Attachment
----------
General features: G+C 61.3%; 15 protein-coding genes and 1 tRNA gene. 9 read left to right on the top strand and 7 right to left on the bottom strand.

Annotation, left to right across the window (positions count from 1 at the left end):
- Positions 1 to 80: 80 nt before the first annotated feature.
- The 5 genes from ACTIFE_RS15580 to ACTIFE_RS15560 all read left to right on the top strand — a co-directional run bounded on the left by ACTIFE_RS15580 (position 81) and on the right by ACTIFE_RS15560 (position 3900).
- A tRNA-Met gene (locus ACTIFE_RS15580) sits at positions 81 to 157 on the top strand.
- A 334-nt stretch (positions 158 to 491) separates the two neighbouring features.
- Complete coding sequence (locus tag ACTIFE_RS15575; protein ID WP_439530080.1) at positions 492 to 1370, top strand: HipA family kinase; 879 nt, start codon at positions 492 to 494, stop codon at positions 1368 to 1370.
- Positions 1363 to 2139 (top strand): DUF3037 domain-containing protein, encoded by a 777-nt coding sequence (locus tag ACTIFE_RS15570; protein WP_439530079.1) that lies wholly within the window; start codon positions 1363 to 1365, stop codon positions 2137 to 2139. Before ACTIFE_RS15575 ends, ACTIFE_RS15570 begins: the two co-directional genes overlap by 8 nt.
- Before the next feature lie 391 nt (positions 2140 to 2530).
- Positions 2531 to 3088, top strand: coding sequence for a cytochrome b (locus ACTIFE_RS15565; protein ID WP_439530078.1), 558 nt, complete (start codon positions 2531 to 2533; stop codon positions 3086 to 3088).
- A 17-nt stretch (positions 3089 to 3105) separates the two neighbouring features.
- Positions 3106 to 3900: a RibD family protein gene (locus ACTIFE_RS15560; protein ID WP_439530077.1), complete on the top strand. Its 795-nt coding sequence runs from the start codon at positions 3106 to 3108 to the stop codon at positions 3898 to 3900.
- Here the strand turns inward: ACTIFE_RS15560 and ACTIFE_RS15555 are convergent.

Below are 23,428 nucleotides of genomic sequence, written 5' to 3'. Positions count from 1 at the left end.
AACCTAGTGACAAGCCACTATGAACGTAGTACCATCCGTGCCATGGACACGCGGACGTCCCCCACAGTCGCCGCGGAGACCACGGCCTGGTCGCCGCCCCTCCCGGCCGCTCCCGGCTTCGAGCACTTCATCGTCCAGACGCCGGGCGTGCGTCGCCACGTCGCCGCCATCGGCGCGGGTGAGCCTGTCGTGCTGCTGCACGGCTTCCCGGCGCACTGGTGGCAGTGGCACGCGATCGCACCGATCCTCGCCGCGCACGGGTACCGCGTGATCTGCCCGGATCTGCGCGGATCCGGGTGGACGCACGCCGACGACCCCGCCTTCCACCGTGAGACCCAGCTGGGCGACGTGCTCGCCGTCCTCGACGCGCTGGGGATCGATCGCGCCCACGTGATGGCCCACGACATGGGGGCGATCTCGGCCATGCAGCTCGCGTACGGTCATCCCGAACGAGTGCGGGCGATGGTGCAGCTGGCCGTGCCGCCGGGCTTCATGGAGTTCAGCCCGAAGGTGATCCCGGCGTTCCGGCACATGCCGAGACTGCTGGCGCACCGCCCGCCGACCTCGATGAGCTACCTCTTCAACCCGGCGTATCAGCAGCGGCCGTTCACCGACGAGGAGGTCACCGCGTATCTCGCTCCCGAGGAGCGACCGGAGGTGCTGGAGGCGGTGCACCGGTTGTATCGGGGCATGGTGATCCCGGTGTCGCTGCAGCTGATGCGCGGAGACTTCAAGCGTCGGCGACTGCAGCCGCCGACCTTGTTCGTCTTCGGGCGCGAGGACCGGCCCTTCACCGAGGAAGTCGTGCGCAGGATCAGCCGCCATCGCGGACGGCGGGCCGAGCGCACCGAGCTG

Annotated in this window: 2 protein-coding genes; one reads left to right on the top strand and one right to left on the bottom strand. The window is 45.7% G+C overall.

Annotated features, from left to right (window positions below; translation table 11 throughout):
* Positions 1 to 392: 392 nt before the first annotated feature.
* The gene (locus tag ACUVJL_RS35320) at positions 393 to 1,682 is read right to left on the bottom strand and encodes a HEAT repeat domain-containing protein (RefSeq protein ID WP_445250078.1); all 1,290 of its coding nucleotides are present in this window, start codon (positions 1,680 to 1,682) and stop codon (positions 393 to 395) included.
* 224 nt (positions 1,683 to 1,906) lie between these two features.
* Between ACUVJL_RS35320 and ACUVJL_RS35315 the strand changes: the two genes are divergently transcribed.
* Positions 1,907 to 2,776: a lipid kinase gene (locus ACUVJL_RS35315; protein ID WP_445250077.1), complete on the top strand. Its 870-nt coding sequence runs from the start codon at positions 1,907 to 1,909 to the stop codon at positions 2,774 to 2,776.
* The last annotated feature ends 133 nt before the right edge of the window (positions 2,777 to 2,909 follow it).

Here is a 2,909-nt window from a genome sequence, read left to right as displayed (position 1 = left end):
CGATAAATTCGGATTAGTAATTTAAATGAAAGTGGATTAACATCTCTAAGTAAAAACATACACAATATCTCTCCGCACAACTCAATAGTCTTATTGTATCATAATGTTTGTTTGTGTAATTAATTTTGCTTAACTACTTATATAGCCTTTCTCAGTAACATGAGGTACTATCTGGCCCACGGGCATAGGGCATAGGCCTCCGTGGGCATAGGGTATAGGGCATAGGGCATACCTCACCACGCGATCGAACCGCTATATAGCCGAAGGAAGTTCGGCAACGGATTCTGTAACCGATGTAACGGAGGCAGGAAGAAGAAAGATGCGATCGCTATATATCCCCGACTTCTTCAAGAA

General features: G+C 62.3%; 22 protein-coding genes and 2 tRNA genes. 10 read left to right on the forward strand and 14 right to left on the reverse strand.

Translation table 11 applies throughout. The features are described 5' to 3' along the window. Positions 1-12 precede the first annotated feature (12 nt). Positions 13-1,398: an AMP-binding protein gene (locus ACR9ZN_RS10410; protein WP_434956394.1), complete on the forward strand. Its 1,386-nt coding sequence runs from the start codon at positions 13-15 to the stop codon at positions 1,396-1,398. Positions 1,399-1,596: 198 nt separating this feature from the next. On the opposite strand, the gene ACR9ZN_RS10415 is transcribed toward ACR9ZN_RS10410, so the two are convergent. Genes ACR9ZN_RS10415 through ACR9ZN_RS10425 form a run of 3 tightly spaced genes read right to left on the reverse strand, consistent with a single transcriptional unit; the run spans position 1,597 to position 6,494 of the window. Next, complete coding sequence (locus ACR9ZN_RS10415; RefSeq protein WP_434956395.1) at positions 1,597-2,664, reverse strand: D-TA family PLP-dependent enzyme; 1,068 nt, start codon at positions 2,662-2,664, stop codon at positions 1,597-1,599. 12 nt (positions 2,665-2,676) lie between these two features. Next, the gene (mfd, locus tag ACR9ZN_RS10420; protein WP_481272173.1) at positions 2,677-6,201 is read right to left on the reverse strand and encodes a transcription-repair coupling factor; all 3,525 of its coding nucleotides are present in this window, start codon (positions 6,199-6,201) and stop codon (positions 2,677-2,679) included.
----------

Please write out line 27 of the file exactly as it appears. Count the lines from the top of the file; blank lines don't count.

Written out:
Translation table 11 applies throughout. The features are described 5' to 3' along the window. Positions 1-12 precede the first annotated feature (12 nt). Positions 13-1,398: an AMP-binding protein gene (locus ACR9ZN_RS10410; protein WP_434956394.1), complete on the forward strand. Its 1,386-nt coding sequence runs from the start codon at positions 13-15 to the stop codon at positions 1,396-1,398. Positions 1,399-1,596: 198 nt separating this feature from the next. On the opposite strand, the gene ACR9ZN_RS10415 is transcribed toward ACR9ZN_RS10410, so the two are convergent. Genes ACR9ZN_RS10415 through ACR9ZN_RS10425 form a run of 3 tightly spaced genes read right to left on the reverse strand, consistent with a single transcriptional unit; the run spans position 1,597 to position 6,494 of the window. Next, complete coding sequence (locus ACR9ZN_RS10415; RefSeq protein WP_434956395.1) at positions 1,597-2,664, reverse strand: D-TA family PLP-dependent enzyme; 1,068 nt, start codon at positions 2,662-2,664, stop codon at positions 1,597-1,599. 12 nt (positions 2,665-2,676) lie between these two features. Next, the gene (mfd, locus tag ACR9ZN_RS10420; protein WP_481272173.1) at positions 2,677-6,201 is read right to left on the reverse strand and encodes a transcription-repair coupling factor; all 3,525 of its coding nucleotides are present in this window, start codon (positions 6,199-6,201) and stop codon (positions 2,677-2,679) included.